“Stop yapping already. If you’ve got complaints, take them up with your commanders!” a burly, middle-aged cook called out angrily, glaring at the soldiers as he beat on his pot with a ladle. 

He wore a white apron and shirt, the common uniform for cooks in this army. His wide chest and thick arms set him apart from the rest, however. He had a bald head, and overall he looked quite scary. One look made it clear he actually did hold a weapon and fight on the battlefield once upon a time. 

His anger completely silenced the soldiers’ grumbling. 

“I swear, it’s not like they’re not giving us absurd orders without considering what we can do, either...” The cook muttered to himself so as to not be heard by the soldiers, and then glared at a soldier who seemed to be begging with his eyes for a bigger serving. “Go on, next! Hurry up and eat or we’ll kick you in the ass!” 

Rationing food was a reason for great concern on the battlefield. If soldiers get the slightest suspicion that other soldiers might be getting more than them, they’d grow angry at the cook in a second. Any sign of weakness would be met with threats and demands for preferential treatment. And any cook who yields to that pressure isn’t worthy of his job. Being feared by the soldiers was a fine alternative to that. 

“Good grief... Every single soldier has to moan and groan... That’s why they never get promoted...” the cook spat out, furrowing his brows dubiously as he looked at the line of soldiers. 

He suddenly felt the ground rumbling ever so slightly beneath his heels. At first it was a slight, barely noticeable tremor, but the vibrations seemed to be growing stronger. 

An earthquake...? 

The nearby soldiers seemed to have noticed as well, as they all stopped eating and were looking around. 

“Is that an earthquake? No... That sounds like galloping!” 

At that moment, the men immediately realized what was happening. 

“Enemy attack! The enemy’s coming!” 

“What are the scouts doing?!” 

“What are you lagging behind for?! Now’s no time for breakfast!” 

The shouts of a few perceptive soldiers echoed through the formation. The next moment, a shower of arrows rained down from the sky. 


Ecclesia bolted out of Fort Ushas like an arrow cutting through the wind, spurring her horse — which was strengthened by endowed thaumaturgy — forward. It was a speed that did justice to her moniker as ‘The Tempest.’ 

Five thousand cavaliers led by Ecclesia sped across the earth with the force of a gale. Before long, the tents of the O’ltormean camp were in their line of sight, some three to four hundred meters away. Normally, this would place the cavaliers well within the effective range of enemy archers, but Ecclesia unflinchingly gave her orders. 

“Prepare the second volley! No need to conserve arrows — we have plenty! Teach these O’ltormean dogs what ‘death from above’ really means!” Ecclesia called out.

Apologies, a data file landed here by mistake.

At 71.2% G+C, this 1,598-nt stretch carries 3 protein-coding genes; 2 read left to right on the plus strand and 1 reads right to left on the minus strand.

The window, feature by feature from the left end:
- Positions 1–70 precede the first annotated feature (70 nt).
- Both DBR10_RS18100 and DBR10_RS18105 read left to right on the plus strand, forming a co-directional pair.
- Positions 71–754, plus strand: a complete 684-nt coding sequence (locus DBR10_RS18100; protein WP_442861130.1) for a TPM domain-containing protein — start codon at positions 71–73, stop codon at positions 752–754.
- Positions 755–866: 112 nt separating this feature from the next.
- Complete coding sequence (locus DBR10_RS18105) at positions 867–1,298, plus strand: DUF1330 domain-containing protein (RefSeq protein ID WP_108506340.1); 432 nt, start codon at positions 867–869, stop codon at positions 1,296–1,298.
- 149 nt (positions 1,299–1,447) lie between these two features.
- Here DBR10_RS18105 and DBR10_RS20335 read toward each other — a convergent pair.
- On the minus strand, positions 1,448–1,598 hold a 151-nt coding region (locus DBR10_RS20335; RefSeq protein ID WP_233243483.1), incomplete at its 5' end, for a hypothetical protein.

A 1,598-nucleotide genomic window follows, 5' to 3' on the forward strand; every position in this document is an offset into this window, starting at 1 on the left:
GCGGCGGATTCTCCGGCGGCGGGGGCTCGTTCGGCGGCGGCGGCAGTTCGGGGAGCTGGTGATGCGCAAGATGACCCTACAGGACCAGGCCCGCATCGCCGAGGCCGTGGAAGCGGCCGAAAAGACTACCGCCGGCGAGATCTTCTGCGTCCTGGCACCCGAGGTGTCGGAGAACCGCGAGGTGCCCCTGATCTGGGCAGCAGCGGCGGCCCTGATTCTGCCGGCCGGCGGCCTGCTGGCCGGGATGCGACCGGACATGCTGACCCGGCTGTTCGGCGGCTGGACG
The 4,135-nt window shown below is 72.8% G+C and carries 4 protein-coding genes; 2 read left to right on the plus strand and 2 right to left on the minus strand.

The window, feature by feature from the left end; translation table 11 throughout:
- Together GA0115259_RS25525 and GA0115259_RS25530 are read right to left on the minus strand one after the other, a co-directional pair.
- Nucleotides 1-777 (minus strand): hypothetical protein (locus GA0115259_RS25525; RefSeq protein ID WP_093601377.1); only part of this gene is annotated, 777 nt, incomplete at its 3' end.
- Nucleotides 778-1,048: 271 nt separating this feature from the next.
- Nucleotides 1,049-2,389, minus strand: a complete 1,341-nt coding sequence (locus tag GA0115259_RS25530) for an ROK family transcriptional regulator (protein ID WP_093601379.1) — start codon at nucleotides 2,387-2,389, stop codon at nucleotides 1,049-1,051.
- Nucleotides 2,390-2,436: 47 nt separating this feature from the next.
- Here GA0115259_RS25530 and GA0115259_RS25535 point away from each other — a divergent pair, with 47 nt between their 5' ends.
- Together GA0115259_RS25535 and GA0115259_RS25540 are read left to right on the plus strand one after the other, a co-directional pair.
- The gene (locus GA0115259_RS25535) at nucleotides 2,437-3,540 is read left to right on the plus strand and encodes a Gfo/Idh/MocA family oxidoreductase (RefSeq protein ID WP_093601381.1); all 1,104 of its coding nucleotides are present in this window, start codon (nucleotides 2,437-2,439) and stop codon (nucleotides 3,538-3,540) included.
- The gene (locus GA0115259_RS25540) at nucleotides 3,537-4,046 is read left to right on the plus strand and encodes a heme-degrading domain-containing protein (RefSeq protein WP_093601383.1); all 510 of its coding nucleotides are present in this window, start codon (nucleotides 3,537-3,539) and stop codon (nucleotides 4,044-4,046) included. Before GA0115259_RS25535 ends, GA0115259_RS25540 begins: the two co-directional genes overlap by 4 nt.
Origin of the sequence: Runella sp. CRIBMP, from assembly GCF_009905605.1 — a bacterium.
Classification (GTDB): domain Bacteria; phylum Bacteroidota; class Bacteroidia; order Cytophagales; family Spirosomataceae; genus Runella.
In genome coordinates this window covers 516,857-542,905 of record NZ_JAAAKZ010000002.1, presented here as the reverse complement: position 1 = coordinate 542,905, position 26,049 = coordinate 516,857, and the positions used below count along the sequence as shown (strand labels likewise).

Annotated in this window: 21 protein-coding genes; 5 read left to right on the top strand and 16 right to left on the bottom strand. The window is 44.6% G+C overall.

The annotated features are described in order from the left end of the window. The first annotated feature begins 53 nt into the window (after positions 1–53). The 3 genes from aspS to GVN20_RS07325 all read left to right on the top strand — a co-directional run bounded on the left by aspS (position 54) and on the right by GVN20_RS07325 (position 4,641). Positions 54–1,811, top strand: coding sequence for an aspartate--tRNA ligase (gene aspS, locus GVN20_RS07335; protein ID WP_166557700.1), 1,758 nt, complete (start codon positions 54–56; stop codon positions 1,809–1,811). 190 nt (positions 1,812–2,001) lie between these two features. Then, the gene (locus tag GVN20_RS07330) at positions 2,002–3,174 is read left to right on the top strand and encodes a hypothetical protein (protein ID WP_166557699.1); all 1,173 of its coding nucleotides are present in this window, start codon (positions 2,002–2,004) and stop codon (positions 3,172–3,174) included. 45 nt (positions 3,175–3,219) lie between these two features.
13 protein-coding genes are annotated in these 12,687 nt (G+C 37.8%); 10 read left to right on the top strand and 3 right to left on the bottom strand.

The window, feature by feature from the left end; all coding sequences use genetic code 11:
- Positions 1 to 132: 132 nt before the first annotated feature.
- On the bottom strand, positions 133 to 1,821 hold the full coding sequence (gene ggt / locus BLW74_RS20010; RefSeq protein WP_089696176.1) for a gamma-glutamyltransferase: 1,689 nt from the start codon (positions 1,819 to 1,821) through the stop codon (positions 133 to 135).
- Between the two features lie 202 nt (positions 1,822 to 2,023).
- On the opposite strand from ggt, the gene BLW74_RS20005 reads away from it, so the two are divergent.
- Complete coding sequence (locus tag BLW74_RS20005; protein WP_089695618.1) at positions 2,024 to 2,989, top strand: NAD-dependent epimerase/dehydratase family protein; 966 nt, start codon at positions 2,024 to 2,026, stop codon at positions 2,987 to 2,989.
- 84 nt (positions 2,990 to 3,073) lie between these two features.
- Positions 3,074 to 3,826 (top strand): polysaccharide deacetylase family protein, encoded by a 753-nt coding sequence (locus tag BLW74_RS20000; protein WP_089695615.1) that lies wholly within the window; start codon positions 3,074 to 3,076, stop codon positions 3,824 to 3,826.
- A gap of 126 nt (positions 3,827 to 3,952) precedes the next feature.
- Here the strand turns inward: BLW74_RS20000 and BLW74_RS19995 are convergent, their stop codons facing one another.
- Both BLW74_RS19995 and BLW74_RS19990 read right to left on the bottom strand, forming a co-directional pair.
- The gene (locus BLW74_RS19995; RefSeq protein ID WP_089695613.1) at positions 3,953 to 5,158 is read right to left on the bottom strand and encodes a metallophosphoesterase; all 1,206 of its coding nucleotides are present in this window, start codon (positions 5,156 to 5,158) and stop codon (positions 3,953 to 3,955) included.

At her vigorous encouragement, the cavaliers drew their bows a second time. 

“Fiiiire!” Ecclesia swung her sword down in the direction of the O’ltormean encampment. 

Countless arrows whistled as they flew across the still-unlit sky of the Ushas Basin. The cavaliers were armed with unique curved small bows, similar in design to Turkish bows or the short bows used by some nomadic tribes. This was a rather unusual choice, since longbows were typically employed in this world. Or, at the very least, on the western continent. 

And while these shortbows were convenient for use on horseback, they of course had their share of flaws. They enabled a high rate of fire and were easy to use while riding, but in exchange, the distance their arrows could travel and the piercing power they packed was significantly inferior to that of a longbow. 

But to begin with, bows were seldom used for a reason that’s quite specific to this world. The greatest weapon employed in war on this Earth is the human body, reinforced by martial thaumaturgy. That was the established logic of combat here. On top of that, absorbing the opponent’s prana was exceedingly inefficient when they’re slain from a distance. As such, bows and other long-distance weapons were shunned as methods of offense, and they were only used when besieging a castle or a fortress. 

This type of bow was developed by Myest over many months. A great amount of funding was poured into repeatedly reworking it, making it ever lighter and more efficient. It was a cutting-edge weapon by this world’s standards. Exploiting its connections formed through intercontinental trade, Myest adapted techniques used on the central continent to independently develop what was very much a merger of technologies. 

Unlike a standard bow, which used general wood for its ingredients, these were composite bows that used thin metal plates as a base, reinforced with the bones and fur of different animals. Their strings boasted such tensile strength that a normal person wouldn’t be able to draw back this bow. 

It matched a crossbow in terms of string tension. A normal person would need to hold this bow against their legs and use their entire body’s muscles to draw it, or, alternatively, use a pulley. If nothing else, it wouldn’t be easy to use such a bow with the same ease one handled a standard bow, especially not when shooting on horseback.